5. “Sin, by definition, is overturning God’s created order. In God’s created order, there should be no sex outside of marriage, and lots of fulfilling, generous sex during marriage. Why do you think a person will disobey God in the first instance, but obey Him in the second? Doesn’t it make sense that if you shut out God to do what you want to do in one season, you’ll keep doing it in the next season?” (p. 48)
6. “This might shock you, but your best chance at sexual satisfaction in marriage is not to focus on appearance alone, but rather to find a woman of virtue” (p. 49).
7. “Time serves intentionally cultivated intimate affection, even as it kills infatuation” (p. 51).
8. “The language of the Bible doesn’t suggest there is one right choice for marriage. Rather, all the teaching passages seem to suggest that there are wise and unwise choices. We are encouraged to use wisdom, not destiny, as our guide when choosing a marital partner” (p. 61).
9. “Some Christians find themselves in a dating dead end. There’s no one suitable where they work or at their church. For their own reasons, they refuse to look at any online dating sites. Instead of putting themselves in social environments where they might find someone, they start to feel bitter and angry and blame God for not bringing the right one along” (pp. 79-80). Later on he asks, “Are you putting yourself in places where you can find or be found? Do you hang out in places where the kind of person you want to marry hangs out?” (p. 80). So, “Instead of simply ‘waiting for God to bring the right one,’ go out and find a godly mate” (p. 81).
10. “A spiritual sole mate is someone who is passionately committed to getting married for the glory of God first and foremost” (p. 94).
11. “If you marry for money, health, or looks, keep in mind that none of these are certain to remain. Character is the surest thing. Even if the two of you manage to avoid a medical maelstrom, the vast majority of you will have to navigate something else that will test you to your core: having children. Does the person you’re planning on marrying have what it takes in this regard? Are they strong enough not just to be your spouse, but to be your children’s mom or dad?” (p. 119).
12. “Intimacy is built through sharing, listening, understanding, and talking through issues. If someone doesn’t like to talk, refuses to talk, or resents your desire to talk, intimacy building is going to hit a stone wall” (p. 141).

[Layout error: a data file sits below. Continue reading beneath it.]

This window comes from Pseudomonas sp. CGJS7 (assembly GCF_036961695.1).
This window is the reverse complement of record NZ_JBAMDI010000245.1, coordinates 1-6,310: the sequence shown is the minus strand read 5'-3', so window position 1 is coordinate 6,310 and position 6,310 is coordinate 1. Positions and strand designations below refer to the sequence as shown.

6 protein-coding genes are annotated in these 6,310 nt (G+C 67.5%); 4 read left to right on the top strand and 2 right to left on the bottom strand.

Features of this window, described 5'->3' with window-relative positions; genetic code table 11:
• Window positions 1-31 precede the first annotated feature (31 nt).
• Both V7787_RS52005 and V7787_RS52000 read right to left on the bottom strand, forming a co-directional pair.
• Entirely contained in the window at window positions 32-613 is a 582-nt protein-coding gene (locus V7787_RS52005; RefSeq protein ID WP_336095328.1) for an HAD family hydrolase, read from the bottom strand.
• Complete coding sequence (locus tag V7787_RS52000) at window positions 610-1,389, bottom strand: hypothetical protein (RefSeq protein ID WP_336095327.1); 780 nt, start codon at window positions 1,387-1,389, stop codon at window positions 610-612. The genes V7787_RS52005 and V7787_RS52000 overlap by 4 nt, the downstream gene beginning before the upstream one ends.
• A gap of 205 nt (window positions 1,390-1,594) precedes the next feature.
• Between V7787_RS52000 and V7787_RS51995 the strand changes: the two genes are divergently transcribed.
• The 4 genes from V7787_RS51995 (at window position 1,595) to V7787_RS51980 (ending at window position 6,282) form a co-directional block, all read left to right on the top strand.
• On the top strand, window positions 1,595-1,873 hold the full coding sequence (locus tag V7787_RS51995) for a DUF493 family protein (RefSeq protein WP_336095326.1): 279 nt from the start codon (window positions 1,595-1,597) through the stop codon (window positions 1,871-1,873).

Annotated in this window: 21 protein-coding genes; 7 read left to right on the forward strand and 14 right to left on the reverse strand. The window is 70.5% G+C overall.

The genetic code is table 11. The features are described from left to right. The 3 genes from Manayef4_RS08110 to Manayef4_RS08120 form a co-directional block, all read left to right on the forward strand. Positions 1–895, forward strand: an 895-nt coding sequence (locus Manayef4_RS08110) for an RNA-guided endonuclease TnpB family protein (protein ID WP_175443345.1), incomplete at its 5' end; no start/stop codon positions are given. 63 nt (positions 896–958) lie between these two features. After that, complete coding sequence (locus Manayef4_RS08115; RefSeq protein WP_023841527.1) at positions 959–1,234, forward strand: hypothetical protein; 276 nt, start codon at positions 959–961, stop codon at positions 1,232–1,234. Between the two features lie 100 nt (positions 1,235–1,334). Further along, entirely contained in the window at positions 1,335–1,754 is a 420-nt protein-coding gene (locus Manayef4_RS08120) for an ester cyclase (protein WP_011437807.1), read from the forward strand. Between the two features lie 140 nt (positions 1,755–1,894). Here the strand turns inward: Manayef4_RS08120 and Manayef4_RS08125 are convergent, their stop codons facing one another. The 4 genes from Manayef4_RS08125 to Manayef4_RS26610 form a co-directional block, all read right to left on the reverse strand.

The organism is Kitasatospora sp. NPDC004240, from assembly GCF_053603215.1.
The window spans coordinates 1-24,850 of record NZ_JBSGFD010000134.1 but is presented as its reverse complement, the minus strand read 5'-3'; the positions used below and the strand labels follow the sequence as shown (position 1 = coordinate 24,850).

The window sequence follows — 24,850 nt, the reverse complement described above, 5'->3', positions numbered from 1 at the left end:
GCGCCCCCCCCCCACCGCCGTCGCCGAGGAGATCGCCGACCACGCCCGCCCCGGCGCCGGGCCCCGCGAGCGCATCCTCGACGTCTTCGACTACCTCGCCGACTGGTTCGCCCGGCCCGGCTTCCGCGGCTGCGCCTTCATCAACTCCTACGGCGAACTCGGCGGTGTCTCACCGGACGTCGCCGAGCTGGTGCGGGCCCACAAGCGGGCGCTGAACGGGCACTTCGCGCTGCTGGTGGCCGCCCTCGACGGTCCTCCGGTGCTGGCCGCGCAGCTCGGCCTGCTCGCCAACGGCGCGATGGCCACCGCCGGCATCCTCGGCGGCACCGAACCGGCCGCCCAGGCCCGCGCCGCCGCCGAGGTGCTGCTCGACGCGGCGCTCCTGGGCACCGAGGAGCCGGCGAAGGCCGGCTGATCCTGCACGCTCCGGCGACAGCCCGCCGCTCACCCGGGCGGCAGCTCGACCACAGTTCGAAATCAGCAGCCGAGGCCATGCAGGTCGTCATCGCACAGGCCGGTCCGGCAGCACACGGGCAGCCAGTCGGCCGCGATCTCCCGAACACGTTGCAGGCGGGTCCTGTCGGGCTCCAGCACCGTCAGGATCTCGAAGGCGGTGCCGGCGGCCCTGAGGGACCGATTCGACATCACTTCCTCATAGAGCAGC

13. “The general rule is this: however much your boyfriend talks to you while dating, cut that down by at least 25 percent after marriage. If you’re not good with that, you’re looking at the wrong guy. I’m not saying it should be that way, only that it almost always is. Talk to married women; ask them if this isn’t true. Make your choice accordingly” (pp. 141-42).
14. “The person you marry is the person you’re going to be married to” (p. 160).
15. “When we live for ourselves, we become boring. Most of us are simply not interesting enough on our own to captivate someone else for five or six decades” (p. 174).
16. “When we sin sexually we are literally launching a neurochemical war against our mental reasoning” (p. 187).17. “Sex is a powerful tool. In a healthy marriage, used appropriately, it can be nothing short of glorious. As people who believe God is the Creator of our bodies and our sexuality, we should be eager to embrace His good handiwork. But know this: the more powerful the tool, the more training and caution you need when learning to use it” (p. 201).18. “If you’ve caught the vision for a marriage that seeks first the kingdom of God, you need to be on the lookout for personality traits that will undermine such a focus” (p. 203).
19. “Guys, if you marry a woman who is motivated by reverence for God over affection for you, she’ll learn to be kind to you and affectionate toward you even when she doesn’t feel like it and when you’re acting like a jerk. The same thing that feeds her chastity—love and respect for God—will feed sexual enthusiasm within marriage. The same thing that feeds promiscuity before marriage—selfishness and fear—will kill sexual desire after marriage” (pp. 210-11).20. “Sex can indeed be amazing. It’s also a skill that can be learned, and that’s what marriage allows, so if the two of you aren’t “compatible” on your wedding night, you have a lifetime to get there.Two people who genuinely care for each other and who are growing in the virtues of kindness and generosity will figure out, sooner rather than later, how to please and keep on pleasing each other” (p. 187).